“The law does not provide our office investigative or law enforcement powers of the kind that your letter suggests,” Simon wrote to Kiffmeyer. “We don’t have guns or badges.”
In Thompson’s case, a St. Paul address in his House District 67A was written on his affidavit, and then crossed out and a box checked asking that it be kept private. The form says by checking the box, he was certifying that a “police report has been submitted or I have an order for protection for my or my family’s safety.” Their address can also be kept confidential if they’re part of the state Safe at Home program, a statewide address confidentiality program for people who fear for their safety due to things like domestic violence, stalking or sexual assault. The candidate then provides the address on a separate form that is kept confidential by the secretary of state.
Candidates don’t have to do anything to prove they meet those requirements. And it usually only becomes an issue in cases like Thompson’s, when something happens to rain down scrutiny.
It’s not clear where Thompson lives — numerous St. Paul addresses come up in public documents and police reports, and although the address he gave the secretary of state is in his district, he has declined to disclose it.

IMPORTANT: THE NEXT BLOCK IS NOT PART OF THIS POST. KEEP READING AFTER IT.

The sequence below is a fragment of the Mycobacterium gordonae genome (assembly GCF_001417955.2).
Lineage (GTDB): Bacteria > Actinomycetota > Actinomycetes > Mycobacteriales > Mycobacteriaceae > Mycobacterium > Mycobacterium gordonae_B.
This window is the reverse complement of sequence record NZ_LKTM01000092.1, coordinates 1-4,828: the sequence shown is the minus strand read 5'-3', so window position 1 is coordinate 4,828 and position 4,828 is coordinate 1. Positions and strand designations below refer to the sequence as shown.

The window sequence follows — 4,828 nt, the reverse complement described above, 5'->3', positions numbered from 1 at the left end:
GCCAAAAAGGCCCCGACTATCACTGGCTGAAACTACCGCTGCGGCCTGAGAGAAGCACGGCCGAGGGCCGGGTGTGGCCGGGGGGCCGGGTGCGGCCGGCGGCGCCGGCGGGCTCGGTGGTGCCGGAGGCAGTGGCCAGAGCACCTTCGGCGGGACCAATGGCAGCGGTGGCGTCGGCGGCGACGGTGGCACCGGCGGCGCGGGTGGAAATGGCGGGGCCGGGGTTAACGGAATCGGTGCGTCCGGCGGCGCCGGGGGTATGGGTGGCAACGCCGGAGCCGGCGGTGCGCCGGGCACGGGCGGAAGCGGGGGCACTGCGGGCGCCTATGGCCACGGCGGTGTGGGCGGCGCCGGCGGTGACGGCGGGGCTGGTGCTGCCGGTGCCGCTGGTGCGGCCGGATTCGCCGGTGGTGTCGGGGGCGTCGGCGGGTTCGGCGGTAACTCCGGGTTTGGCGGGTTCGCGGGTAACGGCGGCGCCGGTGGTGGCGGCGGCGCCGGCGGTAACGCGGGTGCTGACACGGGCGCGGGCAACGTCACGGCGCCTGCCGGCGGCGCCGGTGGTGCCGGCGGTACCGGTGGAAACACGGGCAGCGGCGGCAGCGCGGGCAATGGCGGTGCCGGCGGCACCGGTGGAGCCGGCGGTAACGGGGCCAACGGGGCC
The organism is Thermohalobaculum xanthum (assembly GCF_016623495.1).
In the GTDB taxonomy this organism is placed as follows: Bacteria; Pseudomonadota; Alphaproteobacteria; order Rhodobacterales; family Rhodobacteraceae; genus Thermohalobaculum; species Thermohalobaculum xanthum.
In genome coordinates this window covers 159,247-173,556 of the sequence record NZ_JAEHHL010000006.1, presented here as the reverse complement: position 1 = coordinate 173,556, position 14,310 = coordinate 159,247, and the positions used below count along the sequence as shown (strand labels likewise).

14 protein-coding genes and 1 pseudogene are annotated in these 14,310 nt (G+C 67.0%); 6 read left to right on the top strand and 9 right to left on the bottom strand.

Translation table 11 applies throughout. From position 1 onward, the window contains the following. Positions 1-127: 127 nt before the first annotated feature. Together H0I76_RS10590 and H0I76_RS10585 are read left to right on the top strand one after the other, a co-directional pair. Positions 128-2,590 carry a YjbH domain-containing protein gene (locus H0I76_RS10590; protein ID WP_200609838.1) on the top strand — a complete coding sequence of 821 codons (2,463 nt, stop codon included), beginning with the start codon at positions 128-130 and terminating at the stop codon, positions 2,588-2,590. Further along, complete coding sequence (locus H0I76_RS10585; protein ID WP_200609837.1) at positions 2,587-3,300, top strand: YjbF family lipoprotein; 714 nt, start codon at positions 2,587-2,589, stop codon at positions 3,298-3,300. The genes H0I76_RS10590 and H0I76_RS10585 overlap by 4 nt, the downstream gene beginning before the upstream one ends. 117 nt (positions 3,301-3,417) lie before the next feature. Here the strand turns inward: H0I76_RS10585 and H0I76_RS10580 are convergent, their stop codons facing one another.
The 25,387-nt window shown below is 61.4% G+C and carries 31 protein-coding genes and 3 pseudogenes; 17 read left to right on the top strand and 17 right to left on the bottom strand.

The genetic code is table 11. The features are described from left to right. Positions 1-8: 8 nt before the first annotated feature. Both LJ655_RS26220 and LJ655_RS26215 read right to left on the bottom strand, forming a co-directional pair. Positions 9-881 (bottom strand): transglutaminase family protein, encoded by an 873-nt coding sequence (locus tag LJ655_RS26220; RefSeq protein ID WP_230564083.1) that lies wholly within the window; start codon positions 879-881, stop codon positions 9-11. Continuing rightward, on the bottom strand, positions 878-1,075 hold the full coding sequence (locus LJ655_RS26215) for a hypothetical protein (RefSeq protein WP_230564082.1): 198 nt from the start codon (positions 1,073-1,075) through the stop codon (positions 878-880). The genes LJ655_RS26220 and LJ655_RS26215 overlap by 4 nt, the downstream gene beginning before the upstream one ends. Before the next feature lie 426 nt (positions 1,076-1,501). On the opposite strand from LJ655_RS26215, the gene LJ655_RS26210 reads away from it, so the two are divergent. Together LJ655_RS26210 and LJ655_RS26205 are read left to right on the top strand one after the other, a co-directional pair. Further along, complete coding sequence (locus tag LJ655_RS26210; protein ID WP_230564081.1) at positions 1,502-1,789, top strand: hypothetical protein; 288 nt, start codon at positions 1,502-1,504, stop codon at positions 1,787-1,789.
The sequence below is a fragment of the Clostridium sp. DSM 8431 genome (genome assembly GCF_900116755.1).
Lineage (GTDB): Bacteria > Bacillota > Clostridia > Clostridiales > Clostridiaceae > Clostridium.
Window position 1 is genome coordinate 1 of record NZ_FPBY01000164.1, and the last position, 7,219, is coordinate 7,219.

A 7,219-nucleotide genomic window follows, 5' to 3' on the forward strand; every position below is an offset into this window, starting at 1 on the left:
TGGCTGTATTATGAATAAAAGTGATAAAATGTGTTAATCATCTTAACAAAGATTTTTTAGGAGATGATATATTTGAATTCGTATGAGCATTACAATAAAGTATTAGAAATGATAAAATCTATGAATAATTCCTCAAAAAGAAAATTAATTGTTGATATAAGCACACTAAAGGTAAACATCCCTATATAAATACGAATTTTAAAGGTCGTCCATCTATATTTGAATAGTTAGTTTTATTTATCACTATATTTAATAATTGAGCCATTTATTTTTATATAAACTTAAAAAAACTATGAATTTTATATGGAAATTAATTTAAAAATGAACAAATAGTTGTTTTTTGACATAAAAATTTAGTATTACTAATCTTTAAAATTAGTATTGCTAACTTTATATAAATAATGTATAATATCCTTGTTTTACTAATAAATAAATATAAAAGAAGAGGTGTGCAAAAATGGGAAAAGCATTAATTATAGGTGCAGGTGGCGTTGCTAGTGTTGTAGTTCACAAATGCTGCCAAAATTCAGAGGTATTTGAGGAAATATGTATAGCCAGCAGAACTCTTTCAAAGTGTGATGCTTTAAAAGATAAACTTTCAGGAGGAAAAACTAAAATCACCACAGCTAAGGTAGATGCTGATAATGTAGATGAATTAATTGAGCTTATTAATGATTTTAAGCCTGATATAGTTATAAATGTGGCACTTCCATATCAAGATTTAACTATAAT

His spokesman, Jamar Nelson, said Thompson lives in the district, but does not want his address released because he and his family have gotten numerous death threats. He said Thompson didn’t think he had to get a new driver’s license, since he had a Wisconsin license.
“It was an honest mistake that he didn’t think twice about,” Nelson said.
It’s also not clear whether Thompson qualified to check that box on the Minnesota affidavit due to security concerns. The State Court Administrator’s Office said it has no record of protection orders for Thompson in Minnesota.
He signed the affidavit on May 19, 2020 — before the Hugo incident after which he has said he and his family received death threats, but Nelson said he got death threats before that, but didn’t file police reports on them. Thompson has said he’s lived in St. Paul for 18 years, so the Reformer asked the St. Paul Police Department whether there were any police reports showing threats to Thompson.